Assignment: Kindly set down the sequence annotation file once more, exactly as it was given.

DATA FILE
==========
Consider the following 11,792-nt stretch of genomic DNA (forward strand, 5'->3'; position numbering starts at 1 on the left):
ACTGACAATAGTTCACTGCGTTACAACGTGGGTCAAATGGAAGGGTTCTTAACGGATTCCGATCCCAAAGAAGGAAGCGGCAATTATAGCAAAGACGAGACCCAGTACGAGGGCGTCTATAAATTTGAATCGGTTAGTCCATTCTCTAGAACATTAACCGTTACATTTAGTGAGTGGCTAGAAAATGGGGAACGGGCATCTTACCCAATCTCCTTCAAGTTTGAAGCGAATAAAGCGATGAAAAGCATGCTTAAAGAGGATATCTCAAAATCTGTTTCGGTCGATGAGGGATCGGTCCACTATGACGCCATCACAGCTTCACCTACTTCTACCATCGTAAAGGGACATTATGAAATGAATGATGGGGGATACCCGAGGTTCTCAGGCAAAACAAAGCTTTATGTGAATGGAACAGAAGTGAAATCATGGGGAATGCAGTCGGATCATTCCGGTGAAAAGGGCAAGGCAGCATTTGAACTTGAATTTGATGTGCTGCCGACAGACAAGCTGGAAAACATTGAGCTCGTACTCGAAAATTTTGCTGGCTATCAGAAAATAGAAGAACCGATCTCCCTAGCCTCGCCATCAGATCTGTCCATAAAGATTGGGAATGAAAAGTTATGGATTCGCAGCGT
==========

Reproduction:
Consider the following 11,792-nt stretch of genomic DNA (forward strand, 5'->3'; position numbering starts at 1 on the left):
ACTGACAATAGTTCACTGCGTTACAACGTGGGTCAAATGGAAGGGTTCTTAACGGATTCCGATCCCAAAGAAGGAAGCGGCAATTATAGCAAAGACGAGACCCAGTACGAGGGCGTCTATAAATTTGAATCGGTTAGTCCATTCTCTAGAACATTAACCGTTACATTTAGTGAGTGGCTAGAAAATGGGGAACGGGCATCTTACCCAATCTCCTTCAAGTTTGAAGCGAATAAAGCGATGAAAAGCATGCTTAAAGAGGATATCTCAAAATCTGTTTCGGTCGATGAGGGATCGGTCCACTATGACGCCATCACAGCTTCACCTACTTCTACCATCGTAAAGGGACATTATGAAATGAATGATGGGGGATACCCGAGGTTCTCAGGCAAAACAAAGCTTTATGTGAATGGAACAGAAGTGAAATCATGGGGAATGCAGTCGGATCATTCCGGTGAAAAGGGCAAGGCAGCATTTGAACTTGAATTTGATGTGCTGCCGACAGACAAGCTGGAAAACATTGAGCTCGTACTCGAAAATTTTGCTGGCTATCAGAAAATAGAAGAACCGATCTCCCTAGCCTCGCCATCAGATCTGTCCATAAAGATTGGGAATGAAAAGTTATGGATTCGCAGCGT